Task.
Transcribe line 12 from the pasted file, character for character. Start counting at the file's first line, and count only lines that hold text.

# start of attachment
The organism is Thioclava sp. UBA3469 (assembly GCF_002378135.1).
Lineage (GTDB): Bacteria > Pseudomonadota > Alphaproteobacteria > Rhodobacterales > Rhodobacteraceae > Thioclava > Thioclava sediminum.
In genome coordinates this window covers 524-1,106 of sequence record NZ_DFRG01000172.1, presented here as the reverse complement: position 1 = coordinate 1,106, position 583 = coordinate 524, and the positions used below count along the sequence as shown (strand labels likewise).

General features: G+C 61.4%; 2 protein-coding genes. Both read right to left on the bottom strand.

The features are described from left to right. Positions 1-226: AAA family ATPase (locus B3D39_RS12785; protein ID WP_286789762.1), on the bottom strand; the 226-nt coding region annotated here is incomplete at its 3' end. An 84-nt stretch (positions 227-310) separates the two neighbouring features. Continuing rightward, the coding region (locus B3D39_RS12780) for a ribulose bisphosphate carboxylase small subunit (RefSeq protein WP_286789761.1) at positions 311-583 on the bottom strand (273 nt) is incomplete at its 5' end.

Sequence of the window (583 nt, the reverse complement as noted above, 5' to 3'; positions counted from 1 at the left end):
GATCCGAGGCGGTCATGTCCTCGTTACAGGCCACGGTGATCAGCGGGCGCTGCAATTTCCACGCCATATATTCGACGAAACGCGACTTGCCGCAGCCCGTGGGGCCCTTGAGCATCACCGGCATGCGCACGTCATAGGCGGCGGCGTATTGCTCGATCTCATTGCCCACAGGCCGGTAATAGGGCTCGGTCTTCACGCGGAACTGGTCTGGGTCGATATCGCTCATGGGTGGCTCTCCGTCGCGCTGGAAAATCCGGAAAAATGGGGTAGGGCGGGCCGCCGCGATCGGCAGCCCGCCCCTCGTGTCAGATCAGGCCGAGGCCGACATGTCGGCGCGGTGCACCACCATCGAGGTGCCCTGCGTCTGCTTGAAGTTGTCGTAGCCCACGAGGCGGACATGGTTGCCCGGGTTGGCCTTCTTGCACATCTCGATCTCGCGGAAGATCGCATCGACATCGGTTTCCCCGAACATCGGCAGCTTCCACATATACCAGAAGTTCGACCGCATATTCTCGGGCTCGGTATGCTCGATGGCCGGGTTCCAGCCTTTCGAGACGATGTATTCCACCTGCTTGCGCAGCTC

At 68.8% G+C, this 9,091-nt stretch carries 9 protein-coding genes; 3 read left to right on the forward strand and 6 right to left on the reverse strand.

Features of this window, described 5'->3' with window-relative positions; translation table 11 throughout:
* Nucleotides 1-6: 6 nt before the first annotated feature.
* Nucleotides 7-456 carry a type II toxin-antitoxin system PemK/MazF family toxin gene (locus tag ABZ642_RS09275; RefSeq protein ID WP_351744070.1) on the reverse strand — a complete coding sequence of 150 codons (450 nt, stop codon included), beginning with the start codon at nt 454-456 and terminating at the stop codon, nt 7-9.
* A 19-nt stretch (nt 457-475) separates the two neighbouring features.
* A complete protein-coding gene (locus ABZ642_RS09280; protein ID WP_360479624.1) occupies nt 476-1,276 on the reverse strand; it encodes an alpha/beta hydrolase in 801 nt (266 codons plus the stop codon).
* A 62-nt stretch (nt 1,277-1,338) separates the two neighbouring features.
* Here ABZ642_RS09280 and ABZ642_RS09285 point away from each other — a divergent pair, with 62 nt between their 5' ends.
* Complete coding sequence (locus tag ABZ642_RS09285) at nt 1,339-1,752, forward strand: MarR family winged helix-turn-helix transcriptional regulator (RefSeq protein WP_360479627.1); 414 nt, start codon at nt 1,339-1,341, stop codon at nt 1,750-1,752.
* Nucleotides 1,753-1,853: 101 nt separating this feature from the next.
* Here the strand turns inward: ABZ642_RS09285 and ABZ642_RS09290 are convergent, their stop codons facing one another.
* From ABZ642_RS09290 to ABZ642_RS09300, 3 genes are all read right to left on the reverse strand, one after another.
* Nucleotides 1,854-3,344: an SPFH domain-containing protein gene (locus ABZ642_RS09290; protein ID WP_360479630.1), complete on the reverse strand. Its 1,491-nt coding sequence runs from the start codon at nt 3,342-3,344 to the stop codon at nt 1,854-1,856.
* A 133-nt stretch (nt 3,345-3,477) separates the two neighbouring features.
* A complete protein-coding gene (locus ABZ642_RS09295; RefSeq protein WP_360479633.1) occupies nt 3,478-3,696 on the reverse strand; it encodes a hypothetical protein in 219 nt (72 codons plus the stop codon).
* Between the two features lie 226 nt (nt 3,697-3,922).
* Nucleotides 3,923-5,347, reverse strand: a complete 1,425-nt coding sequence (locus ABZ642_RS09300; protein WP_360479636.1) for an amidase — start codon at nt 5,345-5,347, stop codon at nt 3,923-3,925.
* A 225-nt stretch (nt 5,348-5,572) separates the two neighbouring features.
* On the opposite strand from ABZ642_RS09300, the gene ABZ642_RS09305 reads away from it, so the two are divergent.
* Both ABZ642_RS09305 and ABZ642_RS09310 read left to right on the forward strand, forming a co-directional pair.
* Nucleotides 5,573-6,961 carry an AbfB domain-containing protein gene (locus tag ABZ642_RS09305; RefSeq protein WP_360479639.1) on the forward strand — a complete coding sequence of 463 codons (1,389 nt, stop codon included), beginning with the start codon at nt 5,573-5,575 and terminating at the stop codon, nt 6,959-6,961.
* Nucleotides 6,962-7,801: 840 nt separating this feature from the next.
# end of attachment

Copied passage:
* A 19-nt stretch (nt 457-475) separates the two neighbouring features.